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_Davao City, Philippines December 18-24 , 2005 | VOL. 1 ISSUE NO. 4
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Pedestrian Delights

Street foods are popular nowadays not only because these are tasty but mainly because these are cheap and can easily take care of hunger. From sweet, sour, spicy, salty, to hot or cold, name it and you can find it in the streets of Davao and other cities and towns.

By Grace Uddin
davaotoday.com

DAVAO CITY -- It was one fine late afternoon when I was window shopping when two friends, Chim and Mai-mai, spotted me. They were off to catch a last full-show that night; they asked me to join them. But before watching the movie, we decided to have some kwek-kwek.

Outside the mall, out in the street, several people were crowding around a small table with two men busy frying kwek-kwek or what others call tokneneng. It’s actually flour-coated hard-boiled egg, fried, then dipped in salt and vinegar. It costs only 6 pesos but quite filling, which is probably why it is a favorite in these hard times.

Kwek-kwek is just one of the many street foods people can find in Davao

City. Street foods are popular nowadays not only because these are tasty but mainly because these are cheap and can easily take care of hunger. From sweet, sour, spicy, salty, to hot or cold, name it and you can find it in the streets of Davao and other cities and towns.

Street foods are already part of Philippine culture. Like in other Asian countries, it has become a way of life. Urbanization and poor socio-economic conditions in countries such as ours have paved the way for the proliferation of these businesses.

Selling street foods does not entail large capital. The income vendors derive from their business is just average, just enough for their daily needs. It’s part of the so-called underground economy that has provided jobs, especially for women. It is particularly helpful in times like these when the economy is not doing so good and when unemployment is at 12 percent, the highest in Southeast Asia.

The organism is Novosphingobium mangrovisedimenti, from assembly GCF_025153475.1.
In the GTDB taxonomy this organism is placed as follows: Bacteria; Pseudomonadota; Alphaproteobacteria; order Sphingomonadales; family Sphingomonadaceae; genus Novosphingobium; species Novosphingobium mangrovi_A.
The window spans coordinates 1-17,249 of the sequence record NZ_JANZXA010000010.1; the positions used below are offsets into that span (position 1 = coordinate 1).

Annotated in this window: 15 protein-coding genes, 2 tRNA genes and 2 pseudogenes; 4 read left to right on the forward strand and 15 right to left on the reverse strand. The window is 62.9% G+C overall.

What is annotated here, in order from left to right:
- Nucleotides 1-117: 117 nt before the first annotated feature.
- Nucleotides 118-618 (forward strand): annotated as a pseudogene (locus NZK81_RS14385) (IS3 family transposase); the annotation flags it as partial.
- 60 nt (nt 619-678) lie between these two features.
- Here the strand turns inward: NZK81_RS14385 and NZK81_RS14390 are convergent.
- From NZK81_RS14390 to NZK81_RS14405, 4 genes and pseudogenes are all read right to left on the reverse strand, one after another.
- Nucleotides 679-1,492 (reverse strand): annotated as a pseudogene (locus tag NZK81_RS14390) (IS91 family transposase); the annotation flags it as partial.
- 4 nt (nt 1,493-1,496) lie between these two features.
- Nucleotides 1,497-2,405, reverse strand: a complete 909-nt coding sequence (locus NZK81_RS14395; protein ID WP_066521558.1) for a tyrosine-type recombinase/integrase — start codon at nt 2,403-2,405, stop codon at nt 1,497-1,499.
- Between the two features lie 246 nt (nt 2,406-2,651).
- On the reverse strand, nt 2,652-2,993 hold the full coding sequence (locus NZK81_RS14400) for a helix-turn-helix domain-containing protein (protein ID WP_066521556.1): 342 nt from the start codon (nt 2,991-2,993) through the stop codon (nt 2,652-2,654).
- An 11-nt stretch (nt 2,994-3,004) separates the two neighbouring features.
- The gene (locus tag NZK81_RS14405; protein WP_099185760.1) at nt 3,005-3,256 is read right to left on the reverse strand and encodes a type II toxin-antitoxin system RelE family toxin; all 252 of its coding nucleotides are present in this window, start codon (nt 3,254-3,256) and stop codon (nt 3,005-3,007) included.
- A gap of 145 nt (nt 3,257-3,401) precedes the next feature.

Friends like Chim and Mai are avid eaters of street food. According to them, they eat whenever and wherever those edibles are available. “It’s still food. Besides, the price is affordable and it’s fun eating it,” Chim said.

Aside from kwek-kwek, here’s a sample of those delicious and yummy delicacies that you can find in the streets of Davao:

Fish balls. Those tiny balls made of flour and fish bits, dipped in sweet, sour and hot sauces, are mouth-watering. Some people say that fish balls are not exactly sanitary, but what a cruel thing to say about something that tastes so good and feels so right? Yum!

Hot cakes. These are so hot you gotta be careful before devouring a piece. It costs 3 pesos each but you buy two for 5 pesos.

Turon na ube, maruya, turon na saging, pinaypay, ginanggang.


Maruya vendor along Bolton St., Daval City. Photo By Barry Ohaylan

However you want your ananas (and your yam), you get the same perfect merienda.

Buko, orange, gulaman. Perfect quenchers after a feast on the street.

Fruits on stick (papaya, pineapple, mango, hebe). Who says you can’t get that glowing skin for a cheaper price? Take fresh, rich in vitamin C fruits for only 5 pesos per pack.

Waffle. Comes with different fillings -- cheese, hotdog.

Sinugbang mais and boiled peanuts. All-time favorites!

Dirty ice cream and ice milk. Melts in your mouth! Can be enjoyed in different flavors: durian, mango, strawberry and chocolate.

Durian. The infamous “smells like hell, tastes like heaven” delicacy that makes it one of Davao’s finest.

Balut. That chick! (Actually, it’s chicken embryo.) Yuck! Eeww! I don’t understand any of those 16 days or 18 days that the vendors often say when you buy balut but, according to the oldies, balut is excellent, pampatibay ng tuhod.

Taho. This reminds me of Chyla, Chim’s little sister. This mix of bean curd, arnibal (that blackish sweet sauce), and sago has enabled the two of us to put up with Chim’s long hours of soccer practice. I love taho more than any street food.

Cotton candy. Soft, colorful, sweet cotton-like candy that makes one feel like a child again.

Barbecue (chicken gizzard, intestines, etc.). You can find lots of this in Malativas or in any roadside stall, along with other finger foods like chicken skin, barbecue chicken, pork barbecue, etc. Best for pulutan or with steaming rice. (Grace Uddin/davaotoday.com)


OTHER STORIES

A Cry for Justice

In the Line of Fire

Pedestrian Delights


In Search of Darling’s ‘Humba’


Of Strokes, Figs and Canvases

A Book Lover’s Paradise

Showcases of Warmth and Hospitality


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